Update: As pointed out by MikeM in comments on my other blog, I got the numbers wrong for forcings in watts per square meter. Sorry! Here’s the chart from IPCC AR5–I’ll update numbers and text below and adjust the text accordingly. Let me know if I missed anything.
There are those who label opponents of the climate consensus as climate ‘deniers’ and some of those who do go out of their way to make sure that the term is as loaded as possible. When asked what it is these ‘deniers’ deny, the explanation varies, but usually boils down to ‘you don’t agree with our policy proposals so you must be denying climate science.’ If it hasn’t already, the conversation quickly breaks down when these climate activists are informed that ‘non-sequitur’ actually has a meaning.
As a non-scientist lukewarmer, I cheerfully accept the bulk of the science regarding climate change. I have no problems with the greenhouse effect, radiative transfer, the possibility of the amplification of warming caused by human effects, etc. Although what I see and read leads me to the belief that atmospheric sensitivity is at the low end of the IPCC’s 1.5C -4.5C range, it wouldn’t bring me to the point of existential crisis to find out I am wrong.
When Al Gore said ‘the planet has a fever,’ he introduced a medical metaphor that has persisted since he said it. Activists often say ‘If a doctor tells you you have cancer you normally accept it–even if you get a second opinion, it’s from another doctor.’
Although I think we should talk about climate change as complex interactions between various elements of the atmospheric and hydrological cycle, if you want to reduce it to a medical metaphor, I guess I can live with that. But it’s pretty clear that instead of talking about a fever, cancer or another favorite, heart disease, we should class human-caused climate change as a chronic condition along the lines of obesity, diabetes or alcoholism. Excess CO2 has led to a physical condition that we will have to manage or suffer serious (but not fatal) consequences.
But whatever. I accept the diagnosis. The climate has warmed and we are most probably a significant cause of this warming.
As a Lukewarmer my issues with the consensus are not about the science. Rather, I don’t agree with most of what is prescribed as a cure. Cap and Trade seems like a bad joke, REDD seems like a scam. Flying 44,000 people to Paris to talk about climate change partially due to air travel seems out of a Monty Python sketch.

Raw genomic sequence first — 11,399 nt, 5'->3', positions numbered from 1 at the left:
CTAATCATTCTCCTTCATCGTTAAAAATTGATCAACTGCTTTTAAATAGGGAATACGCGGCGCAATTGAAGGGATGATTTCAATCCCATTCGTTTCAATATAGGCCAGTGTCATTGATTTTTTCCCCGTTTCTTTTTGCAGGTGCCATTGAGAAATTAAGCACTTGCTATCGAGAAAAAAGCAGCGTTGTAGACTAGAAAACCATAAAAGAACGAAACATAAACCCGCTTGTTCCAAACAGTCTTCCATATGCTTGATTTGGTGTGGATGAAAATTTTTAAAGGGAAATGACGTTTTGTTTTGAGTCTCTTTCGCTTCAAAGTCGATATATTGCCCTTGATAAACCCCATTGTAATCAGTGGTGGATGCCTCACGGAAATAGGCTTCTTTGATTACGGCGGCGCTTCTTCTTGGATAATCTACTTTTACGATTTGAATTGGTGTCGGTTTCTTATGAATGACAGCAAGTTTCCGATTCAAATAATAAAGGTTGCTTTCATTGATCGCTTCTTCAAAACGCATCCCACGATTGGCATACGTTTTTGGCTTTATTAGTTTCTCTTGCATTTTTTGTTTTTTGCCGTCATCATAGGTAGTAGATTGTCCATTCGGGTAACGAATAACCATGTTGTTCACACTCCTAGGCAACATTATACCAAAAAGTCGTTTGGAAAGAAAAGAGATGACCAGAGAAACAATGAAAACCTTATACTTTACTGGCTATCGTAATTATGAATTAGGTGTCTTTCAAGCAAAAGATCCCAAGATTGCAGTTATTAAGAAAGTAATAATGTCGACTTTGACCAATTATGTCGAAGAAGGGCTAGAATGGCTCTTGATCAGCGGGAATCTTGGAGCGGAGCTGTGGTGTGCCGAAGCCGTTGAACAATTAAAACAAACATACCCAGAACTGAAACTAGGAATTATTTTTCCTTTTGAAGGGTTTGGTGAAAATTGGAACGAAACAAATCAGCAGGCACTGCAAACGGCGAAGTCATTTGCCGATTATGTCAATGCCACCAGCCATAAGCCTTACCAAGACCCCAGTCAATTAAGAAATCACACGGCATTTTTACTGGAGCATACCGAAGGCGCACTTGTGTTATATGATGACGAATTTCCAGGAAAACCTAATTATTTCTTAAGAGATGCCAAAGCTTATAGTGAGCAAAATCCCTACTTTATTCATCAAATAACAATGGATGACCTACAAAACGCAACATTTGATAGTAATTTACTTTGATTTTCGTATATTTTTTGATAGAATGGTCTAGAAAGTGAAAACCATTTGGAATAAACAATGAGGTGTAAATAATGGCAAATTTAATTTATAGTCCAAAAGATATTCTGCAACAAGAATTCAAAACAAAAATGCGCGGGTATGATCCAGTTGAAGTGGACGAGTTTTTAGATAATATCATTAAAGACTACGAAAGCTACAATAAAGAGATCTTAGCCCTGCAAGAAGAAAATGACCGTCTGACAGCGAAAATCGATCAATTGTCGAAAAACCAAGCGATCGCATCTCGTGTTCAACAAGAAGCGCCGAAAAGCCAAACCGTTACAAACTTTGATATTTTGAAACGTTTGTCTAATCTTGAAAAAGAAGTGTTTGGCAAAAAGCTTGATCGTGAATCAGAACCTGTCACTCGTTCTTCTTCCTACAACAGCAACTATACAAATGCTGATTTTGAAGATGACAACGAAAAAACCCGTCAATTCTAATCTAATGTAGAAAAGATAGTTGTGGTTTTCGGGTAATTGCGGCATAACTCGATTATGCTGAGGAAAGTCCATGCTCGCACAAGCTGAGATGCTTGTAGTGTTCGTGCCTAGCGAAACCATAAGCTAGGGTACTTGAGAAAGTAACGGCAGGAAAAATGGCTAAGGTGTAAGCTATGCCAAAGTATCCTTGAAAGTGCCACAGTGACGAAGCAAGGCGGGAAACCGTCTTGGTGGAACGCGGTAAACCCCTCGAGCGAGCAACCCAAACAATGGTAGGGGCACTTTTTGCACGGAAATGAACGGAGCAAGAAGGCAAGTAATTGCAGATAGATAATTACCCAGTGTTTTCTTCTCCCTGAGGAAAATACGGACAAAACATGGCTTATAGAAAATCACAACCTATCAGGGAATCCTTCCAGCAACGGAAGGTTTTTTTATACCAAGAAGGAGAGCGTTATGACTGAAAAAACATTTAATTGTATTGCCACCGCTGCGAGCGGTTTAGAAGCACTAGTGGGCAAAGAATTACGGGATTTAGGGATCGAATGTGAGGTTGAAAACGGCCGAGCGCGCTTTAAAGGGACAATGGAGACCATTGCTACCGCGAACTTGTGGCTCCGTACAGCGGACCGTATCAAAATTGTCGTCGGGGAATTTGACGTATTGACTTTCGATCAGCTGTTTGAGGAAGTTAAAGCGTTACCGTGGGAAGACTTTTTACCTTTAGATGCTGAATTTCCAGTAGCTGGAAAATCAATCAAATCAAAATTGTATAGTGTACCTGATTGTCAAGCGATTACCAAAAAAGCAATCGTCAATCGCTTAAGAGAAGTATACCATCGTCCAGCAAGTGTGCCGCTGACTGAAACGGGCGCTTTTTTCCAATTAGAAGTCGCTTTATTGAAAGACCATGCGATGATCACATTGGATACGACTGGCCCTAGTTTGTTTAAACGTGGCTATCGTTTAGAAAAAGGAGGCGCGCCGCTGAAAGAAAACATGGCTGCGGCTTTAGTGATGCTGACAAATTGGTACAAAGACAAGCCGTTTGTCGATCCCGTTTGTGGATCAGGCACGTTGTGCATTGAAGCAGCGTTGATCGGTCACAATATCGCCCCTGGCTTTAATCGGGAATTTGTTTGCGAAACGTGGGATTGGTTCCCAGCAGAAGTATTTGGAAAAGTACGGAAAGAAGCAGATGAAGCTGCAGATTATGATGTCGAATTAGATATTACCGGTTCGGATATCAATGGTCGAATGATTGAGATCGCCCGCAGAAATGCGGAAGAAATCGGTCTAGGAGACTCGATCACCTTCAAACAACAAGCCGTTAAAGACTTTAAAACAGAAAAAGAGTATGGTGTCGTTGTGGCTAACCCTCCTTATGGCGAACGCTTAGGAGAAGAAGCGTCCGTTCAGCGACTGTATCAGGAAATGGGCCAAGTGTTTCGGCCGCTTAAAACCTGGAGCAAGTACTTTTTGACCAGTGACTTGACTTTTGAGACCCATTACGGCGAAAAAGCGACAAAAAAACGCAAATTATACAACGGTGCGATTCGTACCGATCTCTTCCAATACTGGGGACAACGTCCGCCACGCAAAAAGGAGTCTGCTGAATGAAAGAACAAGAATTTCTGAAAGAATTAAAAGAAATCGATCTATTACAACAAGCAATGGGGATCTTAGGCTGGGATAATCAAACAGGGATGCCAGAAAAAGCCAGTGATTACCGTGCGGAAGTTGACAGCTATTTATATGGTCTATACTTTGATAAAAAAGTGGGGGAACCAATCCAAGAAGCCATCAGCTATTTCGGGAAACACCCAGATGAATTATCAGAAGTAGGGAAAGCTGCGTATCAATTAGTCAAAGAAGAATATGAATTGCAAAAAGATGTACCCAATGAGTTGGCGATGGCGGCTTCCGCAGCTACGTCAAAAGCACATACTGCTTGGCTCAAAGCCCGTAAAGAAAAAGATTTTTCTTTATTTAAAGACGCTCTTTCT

Worst of all is the monomaniacal focus on CO2 emissions. These emissions constitute only one-third of human effects on the climate, yet that is the only thing that gets looked at, measured and combatted. Methane is actually a significant contributor to human influences, but it is rarely mentioned. Usually it is combined with CO2 to provide a larger total called ‘CO2 equivalents,’ then ushered quickly off stage so we can get back to the exciting conversations about sequestering CO2 underground and other megaprojects.
But, rice paddies aside, methane is easier to fight. We know where it’s coming from and we know how to stop it. Why is nobody making a fuss about it?
Similarly, black carbon causes about one-third as much as CO2 of human influences on the climate, yet it is ignored. Deforestation causes about 17% of our influence but is left out of the conversation.
Enter ‘Fast Mitigation,’ a new strategy to eliminate SLCPs (Short-Lived Climate Pollutants) including methane, black carbon, hydrofluourocarbons and tropospheric ozone. All of these factors are subject to human mitigation with existing technology and would have a dramatic effect on climate change. If implemented now, they could reduce temperatures by 0.5C by 2050, all else being equal.
The reaction of climate activists to Fast Mitigation is telling–they have derided it and sought to deligitimize those who advocate it, inventing terms like ‘mitigation skeptic’ the better to marginalize the views and viewholders.
However, combined with current efforts to get coal out of the power generation business, reversal of deforestation and the continued growth of renewables at a market-based pace, it seems like it would be easier to chart a strategy aimed at the 70% of human-influences on climate change that are not related to CO2 emissions in a manner that is both easier and cheaper.
Call it Fast Mitigation Plus. It doesn’t mean we have to abandon efforts to reduce CO2 emissions. It just means we broaden our focus to include all human influences, not just the one that is most expensive to fix, which is also the one we don’t really know how to fix.
Call it treating the patient, not the symptom.